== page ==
Domus is promoting an international
call for ideas, devised by Maria Grazia
Mazzocchi, Marcello Lago and Elena
Pacenti, with the sponsorship of the LN-A
Foundation. The competition invites design
professionals and students to rethink
domestic objects for today's senior citizens, most of whom are in good health,
are familiar with technology and have high
product-quality standards. The competition aspires to the creation of new collections of beautiful, practical and functional
objects, while promoting a design culture
focused on the specific needs of an increasingly important segment of the population.
This article was originally published in Domus 959 / June 2012
Design for Eternal Youth
A new discipline is afoot in our cities and slowly introducing a different, minute form of physical order that is invisible to the perpendicular eye of Google Earth. This new discipline levels steps, flattens surfaces and widens doorways, provides handles and rounds off corners. It proceeds with sartorial care, tailoring spaces and modelling objects to fit a new social subject: the elderly.
In 1993, Italy became the first country in the world to have more elderly people in its population than children. This unprecedented demographic turnaround was to herald a crisis in the assumptions that until then had underpinned notions of the welfare state. Previously, it was thought that the working-age population, historically in the majority, could support the growth and education of their children as well as the maintenance of the elderly through the productivity of their labour.
The appearance of an ageing population during
the 20th century sprang from a doubling of
life expectancy and the halving of the birth
rate. A consequence of the socio-economic and
healthcare processes triggered by modernity,
this phenomenon is known to demographers as
the "second demographic transiction": the only
possible evolution of an advanced society.
In a reversed world like ours, where old people outnumber children, the design paradigm is shifting from macro to micro, city to spoon, welfare state to diy. As Buckminster Fuller and Reyner Banham predicted in the 1960s, it isn't major infrastructure that will change our world — and not just because we can't afford it any more. Instead, it is devices, trim tabs or gizmos, as Fuller and Banham provocatively called them: lesser objects, tools and devices with the capacity to bypass, subvert or improve the shortcomings of a welfare state thrown into crisis by an ageing population.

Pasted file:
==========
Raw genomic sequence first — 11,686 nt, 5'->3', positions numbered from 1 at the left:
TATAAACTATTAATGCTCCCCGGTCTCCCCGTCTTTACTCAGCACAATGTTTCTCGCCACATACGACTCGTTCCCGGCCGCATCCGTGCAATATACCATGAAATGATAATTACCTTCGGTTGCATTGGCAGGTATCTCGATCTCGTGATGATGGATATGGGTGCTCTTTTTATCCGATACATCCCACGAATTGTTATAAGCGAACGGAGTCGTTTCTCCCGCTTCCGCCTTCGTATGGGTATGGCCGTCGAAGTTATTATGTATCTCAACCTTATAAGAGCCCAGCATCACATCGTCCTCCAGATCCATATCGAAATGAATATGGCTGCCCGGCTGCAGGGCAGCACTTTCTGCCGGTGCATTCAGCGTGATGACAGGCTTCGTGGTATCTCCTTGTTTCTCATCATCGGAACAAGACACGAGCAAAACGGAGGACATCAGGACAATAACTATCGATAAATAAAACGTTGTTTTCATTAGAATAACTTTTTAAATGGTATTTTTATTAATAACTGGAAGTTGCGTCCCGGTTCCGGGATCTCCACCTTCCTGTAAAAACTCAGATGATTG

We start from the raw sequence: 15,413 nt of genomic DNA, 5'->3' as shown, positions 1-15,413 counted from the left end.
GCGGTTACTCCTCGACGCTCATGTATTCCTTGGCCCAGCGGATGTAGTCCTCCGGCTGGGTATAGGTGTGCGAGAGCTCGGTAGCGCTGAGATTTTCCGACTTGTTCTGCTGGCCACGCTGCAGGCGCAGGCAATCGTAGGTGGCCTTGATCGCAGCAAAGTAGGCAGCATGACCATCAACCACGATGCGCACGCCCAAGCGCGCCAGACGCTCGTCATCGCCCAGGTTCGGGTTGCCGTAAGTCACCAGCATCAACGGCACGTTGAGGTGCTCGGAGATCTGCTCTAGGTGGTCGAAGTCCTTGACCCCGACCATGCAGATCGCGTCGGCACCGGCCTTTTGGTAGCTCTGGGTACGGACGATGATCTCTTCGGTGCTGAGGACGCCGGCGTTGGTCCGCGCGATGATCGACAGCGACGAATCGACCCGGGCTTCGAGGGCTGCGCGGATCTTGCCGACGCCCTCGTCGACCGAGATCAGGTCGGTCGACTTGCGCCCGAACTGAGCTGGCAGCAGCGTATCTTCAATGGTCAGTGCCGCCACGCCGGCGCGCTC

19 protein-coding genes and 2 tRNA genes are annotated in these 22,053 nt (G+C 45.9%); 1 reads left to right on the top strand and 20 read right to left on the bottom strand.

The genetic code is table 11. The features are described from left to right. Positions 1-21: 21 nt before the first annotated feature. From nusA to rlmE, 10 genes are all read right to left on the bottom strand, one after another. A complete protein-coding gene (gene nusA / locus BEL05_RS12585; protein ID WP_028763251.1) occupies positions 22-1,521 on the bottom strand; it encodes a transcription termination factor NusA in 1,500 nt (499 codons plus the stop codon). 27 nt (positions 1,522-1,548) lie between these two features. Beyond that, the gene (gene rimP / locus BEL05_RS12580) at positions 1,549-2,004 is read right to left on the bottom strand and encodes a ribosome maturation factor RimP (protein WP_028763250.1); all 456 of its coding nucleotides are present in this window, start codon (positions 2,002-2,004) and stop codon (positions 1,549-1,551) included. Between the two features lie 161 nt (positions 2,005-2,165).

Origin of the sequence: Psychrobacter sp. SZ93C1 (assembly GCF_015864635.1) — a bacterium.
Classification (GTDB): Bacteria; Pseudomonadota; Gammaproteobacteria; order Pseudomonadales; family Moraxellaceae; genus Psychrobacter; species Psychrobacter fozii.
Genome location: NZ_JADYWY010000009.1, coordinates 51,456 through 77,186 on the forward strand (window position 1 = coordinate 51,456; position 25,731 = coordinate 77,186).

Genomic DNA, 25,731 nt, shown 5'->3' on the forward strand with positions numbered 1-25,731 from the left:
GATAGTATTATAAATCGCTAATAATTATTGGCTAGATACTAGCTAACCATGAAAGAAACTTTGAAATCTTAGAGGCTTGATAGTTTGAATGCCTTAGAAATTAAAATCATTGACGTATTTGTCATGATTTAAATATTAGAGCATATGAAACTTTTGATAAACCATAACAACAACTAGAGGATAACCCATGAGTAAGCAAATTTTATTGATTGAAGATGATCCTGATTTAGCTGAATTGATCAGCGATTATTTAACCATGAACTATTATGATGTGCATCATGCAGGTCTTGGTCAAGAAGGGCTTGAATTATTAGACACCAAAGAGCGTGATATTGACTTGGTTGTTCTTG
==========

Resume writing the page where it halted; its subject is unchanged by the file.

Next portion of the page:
Alternatives to the sweeping strategic policies
of large-scale urban mega-infrastructure, often
doomed to become obsolete before they are
even implemented, include immediate, tiny and
reversible, almost invisible acts. Above all, these
alternatives are economically more realistic
Design is carving a new role for itself, away from the domestic economy and the salons, to face a socially scaled economy where marketing comes before politics. The necessities of a society — faced with a steadily growing proportion of old people and the increasing difficulty of caring for them — have prompted a transformation from the welfare state to a market opportunity. It is by now cheaper and much more effective to develop an app that will enable a doctor to check a patient's health from a distance and to examine patients at home, instead of having to open a surgery; and it is simpler and more gratifying to adapt a piece of furniture, a route, a kitchen or a bathroom, than to have to move into a care home.
The system that defines the whole built environment is being redesigned to a minimum, new cognitive and psychomotory standard, so as to habilitate and render self-sufficient as many people as possible. An idea of space is thus created which geriatricians call prosthetic. The ageing of a population is a consequence of modernity, and it is as if its functionalist assumptions had aged too. The "machine for living" is today a "machine to enable living (despite everything)" and to continue to do so for as long as possible. Prosthetic space is a habilitating space. In his famous essay of 1925 titled L'art decoratif d'aujourd'hui, Le Corbusier described objets membres humains as standard objects responding to standard needs and capable of functioning as liberating branches of our limbs ("chairs for sitting, tables for working, lamps for lighting, machines for writing"). Today these objects respond to a new functionality: chairs to enable sitting, tables to enable work, lamps to enable lighting, machines to enable writing.
A new market situation thus emerges with
a different agenda so as not to discriminate,
habilitating the largest number of people by
giving them the possibility to be self-sufficient,
enabling a person to live at home, in their home
town. In this sense we are not talking about a
genre design, but a new form of physical order, the
assertion of a new normalcy.
On the other hand, the most human and universal right is that of being able to be different from everyone else, each according to their desire and in their own idea of coolness, but all equal in the chances offered by life. Design is faced with an arduous task: besides being sustainable for future generations, it must keep today's generations young and healthy. Antonio Scarponi (@scarponio)